So, a few weeks ago, the anxiety/control/fear came to a peak and I finally started sharing it, in pieces. Once the anxiety lifted a bit, the grief and sadness underneath was pervasive. Why does no one care about me? Why am I not worthy? Why is everything terrible always? Am I just bad at being a person? Have I been hexed (this is possible; I did piss off a witch and her coven a few years back- that's a whole other story). I became just barely functional. I could parent enough to keep the wee ones alive and to drag myself to and from the hospital to work. I couldn't write, and I lost all motivation to do anything but binge-watch shows (Crazy Ex-Girlfriend, Resident Alien, there were probably more, but I've forgotten) on my phone while playing Tetris. I couldn't focus. I wasn't really able to enjoy the long weekend I planned for the family to SoCal. I felt like I'd given up and been given up on.

So I payed a small fortune ($1800) for an intensive EMDR (eye movement desensitization and reprocessing (EMDR) therapy) session. I've known people who experienced massive traumas (surviving a school shooting, sexual assault, etc) who only started healing with this therapy and I've long been curious about it. My traumas are more lower case 't' truamas, but they're there. I suspected that if I could take down some of my feelings about my feelings, I could live better. If I got to the source of why I feel the way I do about myself, maybe I could resolve the constant self-negging and be happier and more productive? Or maybe I could hate myself less for not being those things, too.

So, what was it like? The mechanics of it are simple. I did it over Zoom, so the bilateral brain stimulation was a blue dot on a screen that went back and forth in a quick rhythm and I followed with my eyes. There was an audio option, as well, with a beep bouncing in rhythm from one ear to the other. When my computer stopped working and I had to go to my phone, I did the processing by crossing my arms over my chest and tapping in a quick rhythm. She had me coloring back and forth at one point. It's all about the rhythm and stimulating both sides of the brain.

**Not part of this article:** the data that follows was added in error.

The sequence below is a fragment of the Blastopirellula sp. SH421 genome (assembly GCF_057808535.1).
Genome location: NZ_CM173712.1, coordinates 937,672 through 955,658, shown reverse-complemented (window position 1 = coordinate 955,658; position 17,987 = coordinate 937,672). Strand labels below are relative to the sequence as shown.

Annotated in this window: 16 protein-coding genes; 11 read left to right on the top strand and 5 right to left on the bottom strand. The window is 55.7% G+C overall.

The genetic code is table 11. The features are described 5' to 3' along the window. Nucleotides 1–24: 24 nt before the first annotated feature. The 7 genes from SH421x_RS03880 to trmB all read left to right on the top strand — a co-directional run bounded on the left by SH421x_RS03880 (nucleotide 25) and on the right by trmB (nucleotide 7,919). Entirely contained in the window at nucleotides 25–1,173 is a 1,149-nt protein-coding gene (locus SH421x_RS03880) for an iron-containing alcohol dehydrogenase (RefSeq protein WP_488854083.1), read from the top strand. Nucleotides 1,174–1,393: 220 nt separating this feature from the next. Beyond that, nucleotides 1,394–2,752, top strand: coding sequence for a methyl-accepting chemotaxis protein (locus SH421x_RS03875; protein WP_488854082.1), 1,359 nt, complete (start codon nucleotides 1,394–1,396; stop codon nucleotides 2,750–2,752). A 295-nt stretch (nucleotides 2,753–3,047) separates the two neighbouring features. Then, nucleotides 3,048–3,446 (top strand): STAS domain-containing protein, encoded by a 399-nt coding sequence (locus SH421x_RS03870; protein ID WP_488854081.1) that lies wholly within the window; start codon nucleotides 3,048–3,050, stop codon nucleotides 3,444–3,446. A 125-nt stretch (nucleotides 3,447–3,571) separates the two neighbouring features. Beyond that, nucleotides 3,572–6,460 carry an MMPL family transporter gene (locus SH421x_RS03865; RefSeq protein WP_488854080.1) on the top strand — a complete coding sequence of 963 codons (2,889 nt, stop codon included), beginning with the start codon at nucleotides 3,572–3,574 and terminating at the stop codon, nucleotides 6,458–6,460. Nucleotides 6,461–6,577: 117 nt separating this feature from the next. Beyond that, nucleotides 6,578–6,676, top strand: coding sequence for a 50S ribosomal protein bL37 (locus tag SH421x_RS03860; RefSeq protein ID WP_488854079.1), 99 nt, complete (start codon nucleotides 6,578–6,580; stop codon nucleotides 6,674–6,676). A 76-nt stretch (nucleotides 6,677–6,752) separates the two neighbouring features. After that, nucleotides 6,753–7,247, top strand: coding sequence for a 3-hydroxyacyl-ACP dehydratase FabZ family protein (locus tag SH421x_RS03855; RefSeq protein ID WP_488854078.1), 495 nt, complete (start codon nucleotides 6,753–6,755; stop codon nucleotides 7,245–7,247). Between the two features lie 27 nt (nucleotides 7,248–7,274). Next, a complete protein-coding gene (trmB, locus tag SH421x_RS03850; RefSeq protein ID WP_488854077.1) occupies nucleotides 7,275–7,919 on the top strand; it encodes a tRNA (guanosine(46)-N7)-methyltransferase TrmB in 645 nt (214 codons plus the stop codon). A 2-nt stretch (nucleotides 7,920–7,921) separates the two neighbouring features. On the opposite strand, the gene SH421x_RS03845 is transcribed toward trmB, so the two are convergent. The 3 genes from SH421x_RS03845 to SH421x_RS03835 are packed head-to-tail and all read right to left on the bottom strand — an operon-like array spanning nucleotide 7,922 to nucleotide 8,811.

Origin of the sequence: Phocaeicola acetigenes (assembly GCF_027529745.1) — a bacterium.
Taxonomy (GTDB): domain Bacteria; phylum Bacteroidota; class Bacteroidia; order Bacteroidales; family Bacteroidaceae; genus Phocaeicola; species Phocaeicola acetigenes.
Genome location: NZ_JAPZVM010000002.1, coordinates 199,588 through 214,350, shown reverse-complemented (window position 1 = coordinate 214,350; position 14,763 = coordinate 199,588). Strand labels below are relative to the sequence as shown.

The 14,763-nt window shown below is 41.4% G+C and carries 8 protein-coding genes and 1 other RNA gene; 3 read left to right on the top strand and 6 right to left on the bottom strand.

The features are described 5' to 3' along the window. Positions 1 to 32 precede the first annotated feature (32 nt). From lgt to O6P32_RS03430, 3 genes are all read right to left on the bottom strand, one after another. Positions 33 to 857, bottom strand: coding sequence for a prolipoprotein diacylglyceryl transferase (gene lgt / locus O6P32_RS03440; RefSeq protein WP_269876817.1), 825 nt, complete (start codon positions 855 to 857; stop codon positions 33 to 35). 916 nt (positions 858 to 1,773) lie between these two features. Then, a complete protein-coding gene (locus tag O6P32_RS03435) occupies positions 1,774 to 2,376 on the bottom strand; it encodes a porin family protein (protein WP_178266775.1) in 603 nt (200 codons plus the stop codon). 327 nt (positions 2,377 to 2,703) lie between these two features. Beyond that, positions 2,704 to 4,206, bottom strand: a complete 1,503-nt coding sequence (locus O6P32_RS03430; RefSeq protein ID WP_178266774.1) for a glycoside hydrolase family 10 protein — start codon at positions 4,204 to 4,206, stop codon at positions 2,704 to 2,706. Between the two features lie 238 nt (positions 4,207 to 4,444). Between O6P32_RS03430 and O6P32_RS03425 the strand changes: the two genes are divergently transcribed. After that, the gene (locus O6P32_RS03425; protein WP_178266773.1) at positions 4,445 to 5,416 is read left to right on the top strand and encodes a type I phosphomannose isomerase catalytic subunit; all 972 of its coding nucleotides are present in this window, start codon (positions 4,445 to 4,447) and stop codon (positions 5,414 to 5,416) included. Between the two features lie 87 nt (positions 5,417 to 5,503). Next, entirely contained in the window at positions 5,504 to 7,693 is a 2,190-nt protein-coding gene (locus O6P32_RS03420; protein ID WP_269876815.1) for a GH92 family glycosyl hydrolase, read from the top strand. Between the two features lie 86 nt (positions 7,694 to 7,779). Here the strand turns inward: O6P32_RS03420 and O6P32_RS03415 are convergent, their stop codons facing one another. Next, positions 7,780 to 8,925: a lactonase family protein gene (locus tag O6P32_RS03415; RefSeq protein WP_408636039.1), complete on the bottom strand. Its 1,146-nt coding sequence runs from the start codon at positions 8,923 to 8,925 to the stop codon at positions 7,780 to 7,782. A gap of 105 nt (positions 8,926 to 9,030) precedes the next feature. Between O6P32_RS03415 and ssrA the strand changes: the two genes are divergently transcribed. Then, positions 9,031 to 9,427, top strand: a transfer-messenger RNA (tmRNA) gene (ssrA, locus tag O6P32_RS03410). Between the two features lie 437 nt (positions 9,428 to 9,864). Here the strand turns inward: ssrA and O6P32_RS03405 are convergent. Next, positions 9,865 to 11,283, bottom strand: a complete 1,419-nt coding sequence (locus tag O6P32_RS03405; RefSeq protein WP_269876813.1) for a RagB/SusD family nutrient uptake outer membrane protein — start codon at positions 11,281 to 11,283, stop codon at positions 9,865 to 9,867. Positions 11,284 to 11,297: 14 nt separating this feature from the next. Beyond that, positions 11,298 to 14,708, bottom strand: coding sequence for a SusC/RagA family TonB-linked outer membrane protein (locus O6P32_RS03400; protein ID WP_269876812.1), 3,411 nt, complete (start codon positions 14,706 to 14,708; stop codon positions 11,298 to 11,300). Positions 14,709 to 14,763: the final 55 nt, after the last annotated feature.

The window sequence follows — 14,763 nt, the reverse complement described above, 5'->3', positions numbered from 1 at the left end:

A question would be posed, like, "In the survey I had you complete and in our initial meeting, you said that you never feel worthy. Can you think of a specific moment where you didn't feel worthy? How about earlier? Can you go back to the first time you didn't feel worthy? Can you think of a time when you DID feel worthy?" Then she had me quietly go back into that memory during the ball bouncing for 30 seconds or so, and I'd come out of it and we'd talk about my feelings, insights, what I'd seen, etc.

It was fascinating, and it was hard. The worst part was going back to my awkward years of childhood (5- 15) and retrieving that gangly, sad, scared kid and giving her courage and love. I've long kept her in the dark and it was rough making friends with her. I don't cry often- in fact, I think this annoyed several of my therapists, but I definitely cried when chatting it up with ten-year-old Sarah. I realize there are things I've believed about myself forever that simply aren't true, and shame I carried that was never mine. It's heavy and I don't want it.

The session I had was an intensive, so it was over three hours. People do it in smaller, more regular chunks, too. I'm not sure if I'll do another intensive in the future, but am glad I did it. It was like 10 therapy sessions in one. I was tired, but also hopeful when it was done. I had a lot of my deep deep knowings validated and even came up with some shocking insights I'd never put together, there just waiting to come out of the shadows.

Now I've had a few days to process and I think the first gain I've had from it is that I want to have my own back. At least I can do that for me. I can stop telling myself that I'm terrible and that all of my problems in life would be better if only I were better. I'm learning to trust my insights, myself, and when things feel off, like I'm battling the thing I know to be true and the thing I feel HAS to be true for others' sake, I'm going to err on the side of my truth for the first time. I really think denying myself my reality for too long has harmed me.

I'm attempting quiet baby steps toward healing. One little day at a time. But the days seem a bit sunnier already.

(I also changed my antidepressant and asked my mommy to come hang out with me for a few days for comfort. Both those things are helping, too).


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Mary Platt
Mary Platt
Mar 18

I care about you. ;) Love you girly.

Mar 20
Replying to

Thanks, my love. Ditto.